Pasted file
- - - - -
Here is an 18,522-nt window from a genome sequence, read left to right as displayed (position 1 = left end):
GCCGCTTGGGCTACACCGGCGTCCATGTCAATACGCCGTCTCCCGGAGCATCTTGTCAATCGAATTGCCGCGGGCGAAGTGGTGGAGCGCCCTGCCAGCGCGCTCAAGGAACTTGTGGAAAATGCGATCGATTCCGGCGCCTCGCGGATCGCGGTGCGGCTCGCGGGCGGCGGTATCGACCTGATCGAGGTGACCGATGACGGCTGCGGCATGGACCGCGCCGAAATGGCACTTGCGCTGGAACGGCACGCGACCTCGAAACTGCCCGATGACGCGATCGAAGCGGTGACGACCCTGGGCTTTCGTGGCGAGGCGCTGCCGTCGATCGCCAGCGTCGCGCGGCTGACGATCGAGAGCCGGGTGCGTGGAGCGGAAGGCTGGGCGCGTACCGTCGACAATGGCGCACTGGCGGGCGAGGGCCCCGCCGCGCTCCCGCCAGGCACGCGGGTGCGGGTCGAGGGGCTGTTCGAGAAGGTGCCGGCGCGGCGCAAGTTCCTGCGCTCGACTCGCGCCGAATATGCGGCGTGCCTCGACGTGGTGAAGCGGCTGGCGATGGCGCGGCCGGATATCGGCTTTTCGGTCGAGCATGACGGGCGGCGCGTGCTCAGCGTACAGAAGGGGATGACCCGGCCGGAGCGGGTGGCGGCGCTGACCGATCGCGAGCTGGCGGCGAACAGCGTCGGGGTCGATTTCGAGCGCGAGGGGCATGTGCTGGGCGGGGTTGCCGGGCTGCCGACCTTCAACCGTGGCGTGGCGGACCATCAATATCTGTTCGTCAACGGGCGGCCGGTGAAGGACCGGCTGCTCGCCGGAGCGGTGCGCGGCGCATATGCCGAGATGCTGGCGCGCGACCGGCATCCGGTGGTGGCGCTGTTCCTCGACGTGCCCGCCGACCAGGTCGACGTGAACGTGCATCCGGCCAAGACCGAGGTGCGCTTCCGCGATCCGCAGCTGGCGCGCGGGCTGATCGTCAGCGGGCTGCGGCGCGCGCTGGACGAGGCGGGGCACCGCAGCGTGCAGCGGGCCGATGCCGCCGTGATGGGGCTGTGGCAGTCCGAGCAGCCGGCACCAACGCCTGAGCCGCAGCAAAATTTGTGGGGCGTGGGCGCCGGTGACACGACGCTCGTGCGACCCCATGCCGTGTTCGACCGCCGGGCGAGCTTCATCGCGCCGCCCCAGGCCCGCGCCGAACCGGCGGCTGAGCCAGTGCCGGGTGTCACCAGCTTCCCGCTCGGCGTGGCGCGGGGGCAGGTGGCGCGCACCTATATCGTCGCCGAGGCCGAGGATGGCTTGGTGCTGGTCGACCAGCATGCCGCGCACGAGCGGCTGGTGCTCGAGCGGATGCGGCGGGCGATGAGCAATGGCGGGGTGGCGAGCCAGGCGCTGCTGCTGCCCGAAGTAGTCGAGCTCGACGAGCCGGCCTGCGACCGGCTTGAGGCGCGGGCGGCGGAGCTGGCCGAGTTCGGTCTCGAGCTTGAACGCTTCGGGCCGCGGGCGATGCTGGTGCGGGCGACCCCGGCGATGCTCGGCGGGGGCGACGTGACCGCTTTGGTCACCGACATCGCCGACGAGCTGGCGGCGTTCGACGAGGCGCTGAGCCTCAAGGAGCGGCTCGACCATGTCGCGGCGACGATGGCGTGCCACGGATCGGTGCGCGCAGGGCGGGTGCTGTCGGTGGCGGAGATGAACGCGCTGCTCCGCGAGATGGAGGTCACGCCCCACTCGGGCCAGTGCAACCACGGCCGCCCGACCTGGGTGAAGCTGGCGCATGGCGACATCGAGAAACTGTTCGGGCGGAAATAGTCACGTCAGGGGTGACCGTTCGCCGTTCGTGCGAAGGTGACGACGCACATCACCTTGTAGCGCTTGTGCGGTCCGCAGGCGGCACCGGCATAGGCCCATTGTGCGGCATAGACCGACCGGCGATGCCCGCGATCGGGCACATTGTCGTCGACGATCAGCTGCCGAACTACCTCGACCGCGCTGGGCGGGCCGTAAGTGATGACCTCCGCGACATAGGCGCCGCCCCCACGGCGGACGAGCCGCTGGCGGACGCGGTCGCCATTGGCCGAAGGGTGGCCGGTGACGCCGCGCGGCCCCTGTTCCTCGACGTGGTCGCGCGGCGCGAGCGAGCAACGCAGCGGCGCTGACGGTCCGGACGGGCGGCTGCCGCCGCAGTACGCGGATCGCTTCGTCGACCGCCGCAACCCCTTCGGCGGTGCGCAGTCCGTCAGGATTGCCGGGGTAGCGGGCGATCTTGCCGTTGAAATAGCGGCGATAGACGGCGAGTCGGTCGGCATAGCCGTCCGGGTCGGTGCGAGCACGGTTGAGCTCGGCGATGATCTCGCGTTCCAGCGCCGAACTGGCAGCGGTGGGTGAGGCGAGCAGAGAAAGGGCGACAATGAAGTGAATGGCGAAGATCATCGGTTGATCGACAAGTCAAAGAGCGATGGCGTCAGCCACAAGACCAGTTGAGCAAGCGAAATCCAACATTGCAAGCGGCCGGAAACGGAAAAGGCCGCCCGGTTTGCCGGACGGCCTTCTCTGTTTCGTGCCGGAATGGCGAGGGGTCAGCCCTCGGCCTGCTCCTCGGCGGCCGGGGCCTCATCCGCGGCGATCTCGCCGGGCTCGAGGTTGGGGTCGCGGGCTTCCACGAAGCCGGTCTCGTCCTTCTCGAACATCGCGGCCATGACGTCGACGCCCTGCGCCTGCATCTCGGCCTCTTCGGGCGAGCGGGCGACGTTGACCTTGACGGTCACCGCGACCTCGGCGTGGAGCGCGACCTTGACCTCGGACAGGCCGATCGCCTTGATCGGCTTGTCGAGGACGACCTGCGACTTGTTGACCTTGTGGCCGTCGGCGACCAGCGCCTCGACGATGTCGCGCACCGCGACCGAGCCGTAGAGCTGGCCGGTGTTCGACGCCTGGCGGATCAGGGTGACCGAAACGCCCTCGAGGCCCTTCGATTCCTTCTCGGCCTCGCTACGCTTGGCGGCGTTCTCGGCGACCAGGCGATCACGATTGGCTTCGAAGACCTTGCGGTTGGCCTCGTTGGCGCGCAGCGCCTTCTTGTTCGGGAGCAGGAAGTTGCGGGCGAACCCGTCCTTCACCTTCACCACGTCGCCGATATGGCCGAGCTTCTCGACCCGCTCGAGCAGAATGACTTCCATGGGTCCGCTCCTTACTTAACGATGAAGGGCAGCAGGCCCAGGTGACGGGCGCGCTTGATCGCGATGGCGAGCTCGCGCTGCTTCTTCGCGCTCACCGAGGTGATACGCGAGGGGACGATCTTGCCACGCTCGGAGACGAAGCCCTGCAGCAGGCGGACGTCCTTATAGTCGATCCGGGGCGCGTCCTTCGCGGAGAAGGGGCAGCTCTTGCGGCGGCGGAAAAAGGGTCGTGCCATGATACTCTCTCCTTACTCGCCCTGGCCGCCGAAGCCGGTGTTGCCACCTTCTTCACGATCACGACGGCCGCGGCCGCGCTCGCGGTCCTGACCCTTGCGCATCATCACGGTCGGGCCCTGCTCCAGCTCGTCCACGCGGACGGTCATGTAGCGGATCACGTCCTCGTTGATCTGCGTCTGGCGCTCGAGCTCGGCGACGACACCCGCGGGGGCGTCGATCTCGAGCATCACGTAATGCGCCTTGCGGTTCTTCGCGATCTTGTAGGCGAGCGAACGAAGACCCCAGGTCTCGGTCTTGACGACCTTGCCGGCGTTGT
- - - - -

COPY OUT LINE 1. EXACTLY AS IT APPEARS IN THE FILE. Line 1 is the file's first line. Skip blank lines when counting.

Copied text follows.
Here is an 18,522-nt window from a genome sequence, read left to right as displayed (position 1 = left end):